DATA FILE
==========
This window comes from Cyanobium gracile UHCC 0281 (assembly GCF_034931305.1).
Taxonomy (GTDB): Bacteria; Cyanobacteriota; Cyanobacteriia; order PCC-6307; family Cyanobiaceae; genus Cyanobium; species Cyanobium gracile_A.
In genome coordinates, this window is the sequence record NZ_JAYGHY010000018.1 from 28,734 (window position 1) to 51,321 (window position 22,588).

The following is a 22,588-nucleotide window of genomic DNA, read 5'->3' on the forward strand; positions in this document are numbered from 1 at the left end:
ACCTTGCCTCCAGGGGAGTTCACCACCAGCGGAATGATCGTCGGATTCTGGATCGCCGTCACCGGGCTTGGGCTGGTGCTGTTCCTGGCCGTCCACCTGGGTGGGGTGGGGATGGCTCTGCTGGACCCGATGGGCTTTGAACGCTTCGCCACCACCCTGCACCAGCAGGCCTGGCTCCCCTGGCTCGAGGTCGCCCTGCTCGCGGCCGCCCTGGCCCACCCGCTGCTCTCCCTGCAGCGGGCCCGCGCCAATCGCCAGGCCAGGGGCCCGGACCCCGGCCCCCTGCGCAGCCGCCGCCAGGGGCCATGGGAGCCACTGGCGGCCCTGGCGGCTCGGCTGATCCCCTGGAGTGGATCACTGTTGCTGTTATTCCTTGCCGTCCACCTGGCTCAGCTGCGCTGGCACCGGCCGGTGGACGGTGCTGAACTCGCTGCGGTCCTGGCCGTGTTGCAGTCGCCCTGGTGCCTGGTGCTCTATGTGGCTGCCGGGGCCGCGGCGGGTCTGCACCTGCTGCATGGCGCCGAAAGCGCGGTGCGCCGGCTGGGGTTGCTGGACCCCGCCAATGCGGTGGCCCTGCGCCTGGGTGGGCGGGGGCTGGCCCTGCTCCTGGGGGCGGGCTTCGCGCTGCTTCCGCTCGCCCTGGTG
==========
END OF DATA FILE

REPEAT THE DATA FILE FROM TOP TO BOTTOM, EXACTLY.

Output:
This window comes from Cyanobium gracile UHCC 0281 (assembly GCF_034931305.1).
Taxonomy (GTDB): Bacteria; Cyanobacteriota; Cyanobacteriia; order PCC-6307; family Cyanobiaceae; genus Cyanobium; species Cyanobium gracile_A.
In genome coordinates, this window is the sequence record NZ_JAYGHY010000018.1 from 28,734 (window position 1) to 51,321 (window position 22,588).

The following is a 22,588-nucleotide window of genomic DNA, read 5'->3' on the forward strand; positions in this document are numbered from 1 at the left end:
ACCTTGCCTCCAGGGGAGTTCACCACCAGCGGAATGATCGTCGGATTCTGGATCGCCGTCACCGGGCTTGGGCTGGTGCTGTTCCTGGCCGTCCACCTGGGTGGGGTGGGGATGGCTCTGCTGGACCCGATGGGCTTTGAACGCTTCGCCACCACCCTGCACCAGCAGGCCTGGCTCCCCTGGCTCGAGGTCGCCCTGCTCGCGGCCGCCCTGGCCCACCCGCTGCTCTCCCTGCAGCGGGCCCGCGCCAATCGCCAGGCCAGGGGCCCGGACCCCGGCCCCCTGCGCAGCCGCCGCCAGGGGCCATGGGAGCCACTGGCGGCCCTGGCGGCTCGGCTGATCCCCTGGAGTGGATCACTGTTGCTGTTATTCCTTGCCGTCCACCTGGCTCAGCTGCGCTGGCACCGGCCGGTGGACGGTGCTGAACTCGCTGCGGTCCTGGCCGTGTTGCAGTCGCCCTGGTGCCTGGTGCTCTATGTGGCTGCCGGGGCCGCGGCGGGTCTGCACCTGCTGCATGGCGCCGAAAGCGCGGTGCGCCGGCTGGGGTTGCTGGACCCCGCCAATGCGGTGGCCCTGCGCCTGGGTGGGCGGGGGCTGGCCCTGCTCCTGGGGGCGGGCTTCGCGCTGCTTCCGCTCGCCCTGGTG